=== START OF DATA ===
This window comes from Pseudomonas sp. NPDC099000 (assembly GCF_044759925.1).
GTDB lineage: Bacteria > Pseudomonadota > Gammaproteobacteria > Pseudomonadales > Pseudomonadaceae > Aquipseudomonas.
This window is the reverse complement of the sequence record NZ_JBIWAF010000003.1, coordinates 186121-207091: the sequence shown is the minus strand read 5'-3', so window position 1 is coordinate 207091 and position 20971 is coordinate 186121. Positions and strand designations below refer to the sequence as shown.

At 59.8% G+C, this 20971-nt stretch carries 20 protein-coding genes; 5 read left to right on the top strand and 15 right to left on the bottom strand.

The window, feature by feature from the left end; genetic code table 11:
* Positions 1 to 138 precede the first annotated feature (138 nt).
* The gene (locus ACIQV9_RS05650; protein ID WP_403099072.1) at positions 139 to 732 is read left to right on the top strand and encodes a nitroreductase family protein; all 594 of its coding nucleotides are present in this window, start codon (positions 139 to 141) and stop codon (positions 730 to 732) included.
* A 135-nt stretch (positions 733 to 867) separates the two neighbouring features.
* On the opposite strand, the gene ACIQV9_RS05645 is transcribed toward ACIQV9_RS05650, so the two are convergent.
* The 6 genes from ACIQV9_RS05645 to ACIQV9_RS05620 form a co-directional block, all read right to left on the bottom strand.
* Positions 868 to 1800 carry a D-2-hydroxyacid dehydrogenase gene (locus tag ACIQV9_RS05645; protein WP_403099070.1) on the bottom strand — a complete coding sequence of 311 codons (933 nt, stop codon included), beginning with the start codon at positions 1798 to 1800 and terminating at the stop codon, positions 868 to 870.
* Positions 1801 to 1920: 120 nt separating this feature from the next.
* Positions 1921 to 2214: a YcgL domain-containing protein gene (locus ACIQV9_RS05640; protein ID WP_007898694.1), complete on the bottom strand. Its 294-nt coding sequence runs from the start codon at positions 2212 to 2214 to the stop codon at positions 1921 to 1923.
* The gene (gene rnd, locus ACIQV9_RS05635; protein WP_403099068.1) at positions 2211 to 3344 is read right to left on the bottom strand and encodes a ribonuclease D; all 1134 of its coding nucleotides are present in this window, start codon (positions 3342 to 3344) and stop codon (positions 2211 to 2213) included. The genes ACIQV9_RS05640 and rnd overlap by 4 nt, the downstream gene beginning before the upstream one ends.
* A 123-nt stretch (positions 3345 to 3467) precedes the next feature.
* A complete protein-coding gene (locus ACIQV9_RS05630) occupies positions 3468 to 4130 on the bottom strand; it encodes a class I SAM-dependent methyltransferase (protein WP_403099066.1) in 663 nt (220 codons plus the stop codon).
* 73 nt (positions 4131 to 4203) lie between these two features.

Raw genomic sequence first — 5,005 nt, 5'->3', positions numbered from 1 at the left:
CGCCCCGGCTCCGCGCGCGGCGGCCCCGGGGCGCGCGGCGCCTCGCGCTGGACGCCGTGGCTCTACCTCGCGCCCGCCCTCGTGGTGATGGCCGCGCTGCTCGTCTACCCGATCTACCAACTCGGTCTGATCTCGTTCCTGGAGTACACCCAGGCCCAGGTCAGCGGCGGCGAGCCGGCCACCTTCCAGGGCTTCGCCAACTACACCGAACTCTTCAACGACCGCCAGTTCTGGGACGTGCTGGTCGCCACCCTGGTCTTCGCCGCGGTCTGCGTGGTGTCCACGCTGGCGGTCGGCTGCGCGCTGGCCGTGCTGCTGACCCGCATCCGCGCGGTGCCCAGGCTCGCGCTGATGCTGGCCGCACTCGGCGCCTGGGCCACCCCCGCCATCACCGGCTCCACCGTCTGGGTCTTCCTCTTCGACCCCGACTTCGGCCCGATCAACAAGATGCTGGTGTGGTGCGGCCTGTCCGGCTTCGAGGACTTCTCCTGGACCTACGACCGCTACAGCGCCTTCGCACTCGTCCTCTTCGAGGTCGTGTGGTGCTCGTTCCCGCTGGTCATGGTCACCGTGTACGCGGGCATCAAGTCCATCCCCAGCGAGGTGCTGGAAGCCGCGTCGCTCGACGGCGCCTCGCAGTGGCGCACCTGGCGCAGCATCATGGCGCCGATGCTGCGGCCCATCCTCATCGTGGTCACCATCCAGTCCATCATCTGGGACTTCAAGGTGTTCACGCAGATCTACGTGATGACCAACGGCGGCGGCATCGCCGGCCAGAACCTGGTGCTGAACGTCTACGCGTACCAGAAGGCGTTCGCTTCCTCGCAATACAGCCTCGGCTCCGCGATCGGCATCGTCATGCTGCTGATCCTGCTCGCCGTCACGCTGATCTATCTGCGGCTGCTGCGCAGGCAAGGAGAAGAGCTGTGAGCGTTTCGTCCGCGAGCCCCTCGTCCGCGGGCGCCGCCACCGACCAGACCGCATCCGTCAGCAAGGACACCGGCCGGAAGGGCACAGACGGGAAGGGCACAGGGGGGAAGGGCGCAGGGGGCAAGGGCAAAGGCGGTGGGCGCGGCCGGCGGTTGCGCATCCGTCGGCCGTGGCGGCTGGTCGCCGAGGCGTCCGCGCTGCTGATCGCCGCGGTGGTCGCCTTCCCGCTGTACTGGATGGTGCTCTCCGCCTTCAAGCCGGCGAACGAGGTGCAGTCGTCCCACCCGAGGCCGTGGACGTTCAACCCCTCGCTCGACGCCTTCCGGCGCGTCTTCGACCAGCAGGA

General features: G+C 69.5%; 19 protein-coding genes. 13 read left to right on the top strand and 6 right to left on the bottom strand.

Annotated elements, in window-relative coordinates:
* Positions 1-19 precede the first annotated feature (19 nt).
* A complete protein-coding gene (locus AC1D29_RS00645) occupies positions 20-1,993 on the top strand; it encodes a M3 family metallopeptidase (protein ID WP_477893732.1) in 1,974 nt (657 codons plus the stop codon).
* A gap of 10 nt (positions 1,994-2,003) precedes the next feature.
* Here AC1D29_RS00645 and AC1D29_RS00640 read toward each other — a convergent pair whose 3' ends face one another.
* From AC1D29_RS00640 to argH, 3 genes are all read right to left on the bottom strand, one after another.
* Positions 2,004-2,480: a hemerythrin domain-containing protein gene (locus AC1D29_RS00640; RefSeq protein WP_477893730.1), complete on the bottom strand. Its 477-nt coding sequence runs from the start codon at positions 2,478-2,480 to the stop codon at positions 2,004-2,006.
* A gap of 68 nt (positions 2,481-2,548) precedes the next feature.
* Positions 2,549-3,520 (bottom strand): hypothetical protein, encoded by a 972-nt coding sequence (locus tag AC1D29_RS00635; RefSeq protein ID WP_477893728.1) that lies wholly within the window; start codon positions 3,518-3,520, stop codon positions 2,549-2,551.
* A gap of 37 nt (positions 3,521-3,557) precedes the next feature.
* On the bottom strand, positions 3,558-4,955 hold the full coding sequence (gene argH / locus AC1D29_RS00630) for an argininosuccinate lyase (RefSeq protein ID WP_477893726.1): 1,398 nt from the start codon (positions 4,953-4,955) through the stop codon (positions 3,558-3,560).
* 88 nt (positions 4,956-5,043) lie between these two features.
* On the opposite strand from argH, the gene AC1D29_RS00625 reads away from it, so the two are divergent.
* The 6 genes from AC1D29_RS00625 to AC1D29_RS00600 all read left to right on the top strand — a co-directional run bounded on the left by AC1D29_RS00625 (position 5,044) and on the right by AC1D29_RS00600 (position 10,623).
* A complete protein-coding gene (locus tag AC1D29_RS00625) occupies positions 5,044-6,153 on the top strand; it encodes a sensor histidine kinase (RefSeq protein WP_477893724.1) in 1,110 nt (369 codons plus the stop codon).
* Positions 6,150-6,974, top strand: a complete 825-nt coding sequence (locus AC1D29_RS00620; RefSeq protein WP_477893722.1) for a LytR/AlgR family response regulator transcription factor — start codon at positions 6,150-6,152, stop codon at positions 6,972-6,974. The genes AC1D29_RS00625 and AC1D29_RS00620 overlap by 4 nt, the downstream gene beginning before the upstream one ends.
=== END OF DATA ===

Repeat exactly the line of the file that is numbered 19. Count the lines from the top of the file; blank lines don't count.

CGCCCCGGCTCCGCGCGCGGCGGCCCCGGGGCGCGCGGCGCCTCGCGCTGGACGCCGTGGCTCTACCTCGCGCCCGCCCTCGTGGTGATGGCCGCGCTGCTCGTCTACCCGATCTACCAACTCGGTCTGATCTCGTTCCTGGAGTACACCCAGGCCCAGGTCAGCGGCGGCGAGCCGGCCACCTTCCAGGGCTTCGCCAACTACACCGAACTCTTCAACGACCGCCAGTTCTGGGACGTGCTGGTCGCCACCCTGGTCTTCGCCGCGGTCTGCGTGGTGTCCACGCTGGCGGTCGGCTGCGCGCTGGCCGTGCTGCTGACCCGCATCCGCGCGGTGCCCAGGCTCGCGCTGATGCTGGCCGCACTCGGCGCCTGGGCCACCCCCGCCATCACCGGCTCCACCGTCTGGGTCTTCCTCTTCGACCCCGACTTCGGCCCGATCAACAAGATGCTGGTGTGGTGCGGCCTGTCCGGCTTCGAGGACTTCTCCTGGACCTACGACCGCTACAGCGCCTTCGCACTCGTCCTCTTCGAGGTCGTGTGGTGCTCGTTCCCGCTGGTCATGGTCACCGTGTACGCGGGCATCAAGTCCATCCCCAGCGAGGTGCTGGAAGCCGCGTCGCTCGACGGCGCCTCGCAGTGGCGCACCTGGCGCAGCATCATGGCGCCGATGCTGCGGCCCATCCTCATCGTGGTCACCATCCAGTCCATCATCTGGGACTTCAAGGTGTTCACGCAGATCTACGTGATGACCAACGGCGGCGGCATCGCCGGCCAGAACCTGGTGCTGAACGTCTACGCGTACCAGAAGGCGTTCGCTTCCTCGCAATACAGCCTCGGCTCCGCGATCGGCATCGTCATGCTGCTGATCCTGCTCGCCGTCACGCTGATCTATCTGCGGCTGCTGCGCAGGCAAGGAGAAGAGCTGTGAGCGTTTCGTCCGCGAGCCCCTCGTCCGCGGGCGCCGCCACCGACCAGACCGCATCCGTCAGCAAGGACACCGGCCGGAAGGGCACAGACGGGAAGGGCACAGGGGGGAAGGGCGCAGGGGGCAAGGGCAAAGGCGGTGGGCGCGGCCGGCGGTTGCGCATCCGTCGGCCGTGGCGGCTGGTCGCCGAGGCGTCCGCGCTGCTGATCGCCGCGGTGGTCGCCTTCCCGCTGTACTGGATGGTGCTCTCCGCCTTCAAGCCGGCGAACGAGGTGCAGTCGTCCCACCCGAGGCCGTGGACGTTCAACCCCTCGCTCGACGCCTTCCGGCGCGTCTTCGACCAGCAGGA